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Oh, what a night in Steeltown!

March 14, 2007

Penguins new arena (HOK Sport)

Pittsburgh had one of the grandest nights in its city’s history last night. Its hockey superstar, Mario Lemieux, stepped onto the Mellon Arena ice last night before his Pittsburgh Penguins faced the Buffalo Sabres.

Mario on the ice (AP)After an ovation from the sellout crowd spurred by just the sight of the owner/hockey legend, he said only 18 words.

“Tonight, I’m proud to announce that your Pittsburgh Penguins will remain right here in Pittsburgh, where they belong.”

And then the party REALLY was on. The final realization that the starstruck Penguins — once bankrupt, once shuttered by the IRS, once on it’s way out of town (twice) — were staying in Pittsburgh for 30 years more.

And that a state-of-the-art new arena was coming in three years to replace the aging Igloo — an arena that will rival the city’s stadium jewels of PNC Park and Heinz Field. Mario also announced he was staying on as owner, and wouldn’t sell the team as previously expected.

And then, to top it all off, the young Penguins rise to the occasion and beat the Sabres 5-4 in an overtime shootout. Icing on the cake!

Here’s the major components of the arena deal:

  • $7.5 million a year for 30 years from Pittsburgh casino winner Don Barden.
  • $7.5 million a year for 30 years from gambling-financed state economic development fund.
  • $4.2 million a year, including $2 million annually in naming rights, from the Penguins. Also included in the $4.2 million team share is $400,000 a year from a parking surcharge once the new arena is opened and $200,000 a year from parking once Mellon Arena is demolished.
  • The city-Allegheny County Sports & Exhibition Authority will pay the Penguins $8.5 million for the team-owned old St. Francis Central Hospital.
  • $10.5 million from the state, including $8.5 million toward construction and $2 million for marketing.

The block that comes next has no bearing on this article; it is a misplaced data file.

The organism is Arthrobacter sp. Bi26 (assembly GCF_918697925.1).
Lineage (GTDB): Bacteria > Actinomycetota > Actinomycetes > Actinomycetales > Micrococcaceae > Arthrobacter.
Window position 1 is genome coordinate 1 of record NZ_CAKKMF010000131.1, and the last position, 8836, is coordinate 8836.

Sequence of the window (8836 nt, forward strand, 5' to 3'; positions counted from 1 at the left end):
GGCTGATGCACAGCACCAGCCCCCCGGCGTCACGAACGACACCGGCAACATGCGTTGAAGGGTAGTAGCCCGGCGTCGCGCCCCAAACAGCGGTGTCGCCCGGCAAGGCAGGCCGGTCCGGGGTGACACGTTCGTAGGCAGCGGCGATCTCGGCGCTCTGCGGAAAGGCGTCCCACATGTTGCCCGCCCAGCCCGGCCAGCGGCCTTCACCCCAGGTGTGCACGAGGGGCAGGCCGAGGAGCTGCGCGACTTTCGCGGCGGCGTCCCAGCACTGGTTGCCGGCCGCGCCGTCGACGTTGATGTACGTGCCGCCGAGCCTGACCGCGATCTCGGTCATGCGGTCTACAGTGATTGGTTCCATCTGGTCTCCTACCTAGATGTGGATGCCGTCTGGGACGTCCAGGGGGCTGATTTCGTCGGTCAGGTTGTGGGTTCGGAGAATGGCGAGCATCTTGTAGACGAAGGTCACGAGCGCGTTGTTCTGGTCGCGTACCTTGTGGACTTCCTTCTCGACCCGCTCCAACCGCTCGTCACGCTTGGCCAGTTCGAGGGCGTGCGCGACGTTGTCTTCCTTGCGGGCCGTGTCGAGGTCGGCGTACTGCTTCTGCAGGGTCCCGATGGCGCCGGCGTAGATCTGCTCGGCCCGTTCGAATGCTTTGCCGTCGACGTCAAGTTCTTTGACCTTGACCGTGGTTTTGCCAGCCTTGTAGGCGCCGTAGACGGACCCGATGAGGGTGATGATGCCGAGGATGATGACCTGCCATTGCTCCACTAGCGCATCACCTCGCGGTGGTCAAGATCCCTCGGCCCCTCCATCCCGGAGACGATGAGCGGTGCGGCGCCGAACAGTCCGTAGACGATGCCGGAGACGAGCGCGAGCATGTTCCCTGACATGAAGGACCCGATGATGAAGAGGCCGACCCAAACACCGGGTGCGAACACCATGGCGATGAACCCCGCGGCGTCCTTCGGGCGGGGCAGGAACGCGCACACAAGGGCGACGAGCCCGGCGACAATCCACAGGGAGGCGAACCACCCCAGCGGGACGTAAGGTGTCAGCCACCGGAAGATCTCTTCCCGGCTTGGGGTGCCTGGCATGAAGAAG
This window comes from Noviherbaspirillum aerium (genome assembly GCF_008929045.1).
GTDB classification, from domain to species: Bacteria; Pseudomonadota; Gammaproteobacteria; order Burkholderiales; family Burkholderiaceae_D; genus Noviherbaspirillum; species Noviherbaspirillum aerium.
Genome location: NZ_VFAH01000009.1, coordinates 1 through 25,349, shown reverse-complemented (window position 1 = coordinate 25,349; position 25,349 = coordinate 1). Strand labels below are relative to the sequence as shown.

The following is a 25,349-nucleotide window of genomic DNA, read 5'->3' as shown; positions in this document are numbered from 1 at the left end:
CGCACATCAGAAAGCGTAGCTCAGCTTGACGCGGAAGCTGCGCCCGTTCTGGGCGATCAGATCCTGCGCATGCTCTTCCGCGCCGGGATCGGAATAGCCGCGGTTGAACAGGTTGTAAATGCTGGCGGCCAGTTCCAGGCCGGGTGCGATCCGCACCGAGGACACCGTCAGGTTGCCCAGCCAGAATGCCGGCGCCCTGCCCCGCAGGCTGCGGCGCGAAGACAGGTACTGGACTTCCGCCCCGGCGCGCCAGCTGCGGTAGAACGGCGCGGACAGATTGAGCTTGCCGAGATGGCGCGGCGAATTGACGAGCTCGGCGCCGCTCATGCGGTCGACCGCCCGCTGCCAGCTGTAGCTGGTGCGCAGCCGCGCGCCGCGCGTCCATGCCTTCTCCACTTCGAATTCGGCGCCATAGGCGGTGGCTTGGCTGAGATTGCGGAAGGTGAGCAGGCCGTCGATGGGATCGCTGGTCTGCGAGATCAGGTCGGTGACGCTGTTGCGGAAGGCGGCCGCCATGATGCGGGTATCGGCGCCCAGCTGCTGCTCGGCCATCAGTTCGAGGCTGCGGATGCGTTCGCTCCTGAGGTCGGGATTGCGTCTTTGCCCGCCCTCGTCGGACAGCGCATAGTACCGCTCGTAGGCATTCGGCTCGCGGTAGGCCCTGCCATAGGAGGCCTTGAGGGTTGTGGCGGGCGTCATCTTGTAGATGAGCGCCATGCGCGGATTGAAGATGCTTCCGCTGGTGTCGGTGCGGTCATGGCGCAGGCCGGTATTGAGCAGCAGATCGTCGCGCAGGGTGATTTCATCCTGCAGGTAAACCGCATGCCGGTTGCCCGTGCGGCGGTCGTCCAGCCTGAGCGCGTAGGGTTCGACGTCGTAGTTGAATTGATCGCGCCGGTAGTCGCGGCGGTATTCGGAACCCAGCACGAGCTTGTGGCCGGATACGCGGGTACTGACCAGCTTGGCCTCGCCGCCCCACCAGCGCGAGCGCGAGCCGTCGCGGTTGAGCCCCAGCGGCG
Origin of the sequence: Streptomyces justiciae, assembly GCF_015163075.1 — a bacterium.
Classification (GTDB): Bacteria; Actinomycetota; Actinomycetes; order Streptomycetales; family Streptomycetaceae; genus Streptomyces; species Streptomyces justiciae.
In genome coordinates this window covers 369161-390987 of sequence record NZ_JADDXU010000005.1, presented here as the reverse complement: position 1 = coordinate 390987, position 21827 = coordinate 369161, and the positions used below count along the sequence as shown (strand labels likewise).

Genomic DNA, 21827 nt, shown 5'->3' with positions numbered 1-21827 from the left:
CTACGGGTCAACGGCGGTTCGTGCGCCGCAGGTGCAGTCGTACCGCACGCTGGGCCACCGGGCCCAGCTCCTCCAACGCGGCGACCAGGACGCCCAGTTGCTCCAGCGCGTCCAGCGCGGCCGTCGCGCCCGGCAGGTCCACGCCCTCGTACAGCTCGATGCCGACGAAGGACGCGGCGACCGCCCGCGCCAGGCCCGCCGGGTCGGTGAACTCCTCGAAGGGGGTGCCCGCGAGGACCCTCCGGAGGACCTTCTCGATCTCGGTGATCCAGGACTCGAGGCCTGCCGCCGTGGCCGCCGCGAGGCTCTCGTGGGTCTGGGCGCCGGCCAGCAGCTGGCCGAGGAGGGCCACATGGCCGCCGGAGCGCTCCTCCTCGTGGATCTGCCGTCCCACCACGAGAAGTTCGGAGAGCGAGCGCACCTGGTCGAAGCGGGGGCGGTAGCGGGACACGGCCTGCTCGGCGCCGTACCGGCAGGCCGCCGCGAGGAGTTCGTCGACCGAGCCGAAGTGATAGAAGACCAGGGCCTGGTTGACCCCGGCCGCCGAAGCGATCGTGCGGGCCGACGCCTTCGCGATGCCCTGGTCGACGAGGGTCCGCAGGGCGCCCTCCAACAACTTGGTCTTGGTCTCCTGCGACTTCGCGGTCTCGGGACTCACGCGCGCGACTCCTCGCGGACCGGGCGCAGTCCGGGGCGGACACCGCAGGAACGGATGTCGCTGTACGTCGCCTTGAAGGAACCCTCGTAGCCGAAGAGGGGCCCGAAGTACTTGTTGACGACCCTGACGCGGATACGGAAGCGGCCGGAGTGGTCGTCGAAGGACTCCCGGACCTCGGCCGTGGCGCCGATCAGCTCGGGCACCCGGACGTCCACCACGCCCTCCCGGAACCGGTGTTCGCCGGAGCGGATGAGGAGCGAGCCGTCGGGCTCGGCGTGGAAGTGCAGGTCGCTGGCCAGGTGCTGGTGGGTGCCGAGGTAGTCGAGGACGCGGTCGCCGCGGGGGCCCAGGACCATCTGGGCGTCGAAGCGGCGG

• $15 million credit to the Penguins as part of an agreement on development rights to 28 acres of the Mellon Arena property. The Penguins must develop 2.8 acres a year or lose the rights.
  • Construction cost estimated at $290 million. If the guaranteed maximum price for the arena ends up between $290 million and $310 million, the Penguins and the state will split the cost. Penguins will cover any cost overruns beyond the guaranteed maximum price.

Duquesne Gardens (Pittsburghhockey.com)Listening to the Penguins’ broadcast online last night, there was one caller who pushed for some sort of revival of the connection to Pittsburgh hockey roots — namely the Duquesne Gardens, where the old Pittsburgh Hornets/Pirates/Shamrocks played until the 1950s.

Can you hear it now? “I’m goin’ to the Gah-den to see Crosby tuh-nite.” (Yeah, that’s a terrible textual impression of a Pitt accent)

I agree, somehow the name “garden” needs to be part of the final name of the arena, which Mellon Financial has first-rights to. The Duquesne Light Garden maybe? (Or why not the Iron City Garden? The “Beer Garden”)

The only concerns I have about this whole deal are the pending appeal of the gambling casino licenses, which provide a substantial chunk of money for the project, and the cost overruns that the Penguins would have to foot if the project skyrockets in cost. See this story about the New Jersey Devils’ new Newark arena going over by $100 million for more about that.

And can SOMEONE thank Sidney Crosby? Or at least build a statue to the ping-pong-ball machine that the Pens’ had a 6.5 percent chance to win his drafting rights back in 2004? We wouldn’t be here today (staying in Pittsburgh) without him.

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